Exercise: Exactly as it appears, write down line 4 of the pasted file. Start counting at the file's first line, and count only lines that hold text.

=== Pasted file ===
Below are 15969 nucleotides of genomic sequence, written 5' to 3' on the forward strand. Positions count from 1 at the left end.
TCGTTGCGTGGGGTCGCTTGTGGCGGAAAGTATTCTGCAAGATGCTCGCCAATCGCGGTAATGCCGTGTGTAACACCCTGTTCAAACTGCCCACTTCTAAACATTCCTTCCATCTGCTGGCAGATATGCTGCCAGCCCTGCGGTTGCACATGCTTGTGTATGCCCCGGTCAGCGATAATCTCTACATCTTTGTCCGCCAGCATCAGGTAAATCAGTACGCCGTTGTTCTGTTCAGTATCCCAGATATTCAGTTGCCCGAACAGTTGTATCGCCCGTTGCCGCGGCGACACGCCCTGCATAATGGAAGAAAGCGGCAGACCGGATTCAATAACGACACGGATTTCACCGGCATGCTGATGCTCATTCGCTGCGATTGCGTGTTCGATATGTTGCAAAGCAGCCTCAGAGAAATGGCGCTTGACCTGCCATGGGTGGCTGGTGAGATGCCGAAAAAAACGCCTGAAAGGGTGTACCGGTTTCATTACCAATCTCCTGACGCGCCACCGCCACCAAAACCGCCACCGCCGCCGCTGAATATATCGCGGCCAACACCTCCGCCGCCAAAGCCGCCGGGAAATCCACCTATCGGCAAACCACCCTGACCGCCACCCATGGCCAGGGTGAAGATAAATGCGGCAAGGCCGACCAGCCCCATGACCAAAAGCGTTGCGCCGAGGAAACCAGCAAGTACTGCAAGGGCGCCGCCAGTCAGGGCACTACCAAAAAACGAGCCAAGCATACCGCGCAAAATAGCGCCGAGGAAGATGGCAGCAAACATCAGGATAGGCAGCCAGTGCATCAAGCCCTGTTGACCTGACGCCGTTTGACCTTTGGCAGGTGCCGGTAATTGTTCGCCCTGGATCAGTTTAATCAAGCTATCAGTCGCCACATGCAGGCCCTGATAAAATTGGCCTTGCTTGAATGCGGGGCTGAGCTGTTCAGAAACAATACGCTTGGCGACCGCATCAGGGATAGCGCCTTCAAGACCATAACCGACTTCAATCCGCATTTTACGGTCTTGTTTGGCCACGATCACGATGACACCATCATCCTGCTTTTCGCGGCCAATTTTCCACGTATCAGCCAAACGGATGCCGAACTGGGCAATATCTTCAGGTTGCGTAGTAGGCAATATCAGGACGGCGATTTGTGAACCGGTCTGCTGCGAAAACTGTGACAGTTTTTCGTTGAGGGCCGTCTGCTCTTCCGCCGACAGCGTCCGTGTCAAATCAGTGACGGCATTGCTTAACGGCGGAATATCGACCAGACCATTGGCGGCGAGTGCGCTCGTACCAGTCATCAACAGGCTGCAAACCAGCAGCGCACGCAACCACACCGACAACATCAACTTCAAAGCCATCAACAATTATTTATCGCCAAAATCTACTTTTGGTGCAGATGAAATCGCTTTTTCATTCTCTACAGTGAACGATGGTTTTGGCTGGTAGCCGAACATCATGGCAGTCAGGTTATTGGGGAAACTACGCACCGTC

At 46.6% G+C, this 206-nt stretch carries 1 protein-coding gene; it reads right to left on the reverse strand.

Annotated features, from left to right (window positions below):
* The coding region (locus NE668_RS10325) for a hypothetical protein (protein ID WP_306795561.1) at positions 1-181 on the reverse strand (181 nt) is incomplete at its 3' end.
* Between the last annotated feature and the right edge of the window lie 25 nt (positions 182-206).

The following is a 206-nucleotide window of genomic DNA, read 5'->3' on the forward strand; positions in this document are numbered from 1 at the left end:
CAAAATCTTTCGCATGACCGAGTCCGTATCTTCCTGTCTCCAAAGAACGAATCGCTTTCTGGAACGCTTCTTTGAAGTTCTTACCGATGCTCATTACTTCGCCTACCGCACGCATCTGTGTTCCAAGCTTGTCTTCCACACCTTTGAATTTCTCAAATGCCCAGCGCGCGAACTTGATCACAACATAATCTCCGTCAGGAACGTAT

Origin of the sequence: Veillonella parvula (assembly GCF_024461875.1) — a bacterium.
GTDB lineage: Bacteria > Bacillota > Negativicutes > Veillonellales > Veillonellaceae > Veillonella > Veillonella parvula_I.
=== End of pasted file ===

Annotated features, from left to right (window positions below):